Antonio Gramsci 1891-1937

Antonio Gramsci 1925

The internal situation in our party and the tasks of the forthcoming congress

L'Unita, 3 July 1925.

Text from Antonio Gramsci 'Selections from political writings (1921-1926)', translated and edited by Quintin Hoare (Lawrence and Wishart, London 1978), transcribed to the www with the kind permission of Quintin Hoare.

At its last meeting, the Enlarged Executive of the Communist International did not have to resolve any question of principle or of tactics that had arisen between the Italian party as a whole and the International. 116 This was the first time that such a thing had occurred, in the whole series of meetings of the International. For this reason, the most authoritative comrades of the Executive of the Communist international would have preferred there not even to have been any question of an Italian Commission: since there was no general crisis of the Italian party, there was no "Italian problem" either.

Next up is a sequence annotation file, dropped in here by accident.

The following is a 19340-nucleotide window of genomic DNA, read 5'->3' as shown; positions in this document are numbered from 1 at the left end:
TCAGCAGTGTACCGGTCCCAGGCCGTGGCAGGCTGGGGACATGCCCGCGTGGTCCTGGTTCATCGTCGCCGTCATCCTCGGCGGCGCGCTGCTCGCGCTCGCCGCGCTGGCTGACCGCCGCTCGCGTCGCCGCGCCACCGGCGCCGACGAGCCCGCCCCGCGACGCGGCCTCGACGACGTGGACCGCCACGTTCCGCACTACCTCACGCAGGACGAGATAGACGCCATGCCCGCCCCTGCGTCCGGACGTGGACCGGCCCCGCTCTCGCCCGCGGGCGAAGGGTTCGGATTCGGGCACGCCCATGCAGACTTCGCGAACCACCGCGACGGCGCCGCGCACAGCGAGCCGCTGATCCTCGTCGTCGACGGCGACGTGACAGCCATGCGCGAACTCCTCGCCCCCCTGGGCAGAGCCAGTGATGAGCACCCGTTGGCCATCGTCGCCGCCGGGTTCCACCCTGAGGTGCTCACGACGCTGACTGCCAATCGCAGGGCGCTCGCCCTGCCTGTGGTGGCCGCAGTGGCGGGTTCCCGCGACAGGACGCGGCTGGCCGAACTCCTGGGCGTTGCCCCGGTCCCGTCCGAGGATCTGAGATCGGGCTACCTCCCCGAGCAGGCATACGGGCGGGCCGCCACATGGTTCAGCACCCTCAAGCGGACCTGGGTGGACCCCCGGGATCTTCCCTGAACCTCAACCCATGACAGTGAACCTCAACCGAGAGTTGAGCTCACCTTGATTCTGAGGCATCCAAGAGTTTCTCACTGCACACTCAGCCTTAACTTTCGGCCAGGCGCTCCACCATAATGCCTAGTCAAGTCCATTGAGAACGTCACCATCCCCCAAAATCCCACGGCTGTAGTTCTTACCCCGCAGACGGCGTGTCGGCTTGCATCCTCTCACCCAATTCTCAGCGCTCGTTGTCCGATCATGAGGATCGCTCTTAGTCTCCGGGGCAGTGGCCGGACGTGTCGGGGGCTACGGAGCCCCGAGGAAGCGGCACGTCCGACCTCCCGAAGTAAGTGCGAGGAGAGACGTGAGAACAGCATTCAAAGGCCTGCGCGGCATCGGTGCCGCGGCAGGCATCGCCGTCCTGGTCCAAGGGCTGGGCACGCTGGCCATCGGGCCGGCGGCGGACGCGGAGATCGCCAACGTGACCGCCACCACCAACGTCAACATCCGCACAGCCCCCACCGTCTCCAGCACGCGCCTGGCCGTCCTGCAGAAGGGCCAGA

Indeed, it should be said at once that our party, although even before the World Congress and especially afterwards it had modified its tactical positions in order to draw close to the Leninist line of the Communist International, nevertheless suffered no crisis in the ranks of its members or in relation to the masses: quite the contrary. Having defined its new tactical positions with respect to the general situation created in the country after the 6 April elections, and especially after the assassination of Giacomo Matteotti, the party succeeded in growing as an organization and in extending its influence notably among the working-class and peasant masses. Our party is one of the few, if not the only, party in the International which can claim such a success in a situation as difficult as that which has been being created in all countries (especially in Europe) in relation to the relative stabilization of capitalism and the relative reinforcement of the bourgeois governments and of social-democracy - which has become an increasingly essential part of the bourgeois system. It is necessary to say, at least in parenthesis, that it is precisely because of the emergence of this situation, and in relation to the consequences it has had not only among the broad working masses but also within the communist parties, that the problem of Bolshevization must be confronted.